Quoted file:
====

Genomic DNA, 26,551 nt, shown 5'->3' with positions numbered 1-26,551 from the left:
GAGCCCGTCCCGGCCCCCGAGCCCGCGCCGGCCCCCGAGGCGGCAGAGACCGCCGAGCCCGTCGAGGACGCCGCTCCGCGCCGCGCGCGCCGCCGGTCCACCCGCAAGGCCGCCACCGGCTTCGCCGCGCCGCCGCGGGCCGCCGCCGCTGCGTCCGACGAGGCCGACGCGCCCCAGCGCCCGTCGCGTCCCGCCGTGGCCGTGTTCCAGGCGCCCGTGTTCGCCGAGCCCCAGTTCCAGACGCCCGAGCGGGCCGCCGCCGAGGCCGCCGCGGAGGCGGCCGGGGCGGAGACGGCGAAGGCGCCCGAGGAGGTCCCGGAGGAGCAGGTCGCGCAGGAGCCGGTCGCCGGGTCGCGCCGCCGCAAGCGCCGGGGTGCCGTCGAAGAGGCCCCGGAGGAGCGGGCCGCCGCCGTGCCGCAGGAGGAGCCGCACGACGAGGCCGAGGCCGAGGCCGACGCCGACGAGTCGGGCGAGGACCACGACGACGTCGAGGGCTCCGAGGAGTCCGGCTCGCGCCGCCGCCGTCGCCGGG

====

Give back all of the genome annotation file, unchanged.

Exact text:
Genomic DNA, 26,551 nt, shown 5'->3' with positions numbered 1-26,551 from the left:
GAGCCCGTCCCGGCCCCCGAGCCCGCGCCGGCCCCCGAGGCGGCAGAGACCGCCGAGCCCGTCGAGGACGCCGCTCCGCGCCGCGCGCGCCGCCGGTCCACCCGCAAGGCCGCCACCGGCTTCGCCGCGCCGCCGCGGGCCGCCGCCGCTGCGTCCGACGAGGCCGACGCGCCCCAGCGCCCGTCGCGTCCCGCCGTGGCCGTGTTCCAGGCGCCCGTGTTCGCCGAGCCCCAGTTCCAGACGCCCGAGCGGGCCGCCGCCGAGGCCGCCGCGGAGGCGGCCGGGGCGGAGACGGCGAAGGCGCCCGAGGAGGTCCCGGAGGAGCAGGTCGCGCAGGAGCCGGTCGCCGGGTCGCGCCGCCGCAAGCGCCGGGGTGCCGTCGAAGAGGCCCCGGAGGAGCGGGCCGCCGCCGTGCCGCAGGAGGAGCCGCACGACGAGGCCGAGGCCGAGGCCGACGCCGACGAGTCGGGCGAGGACCACGACGACGTCGAGGGCTCCGAGGAGTCCGGCTCGCGCCGCCGCCGTCGCCGGG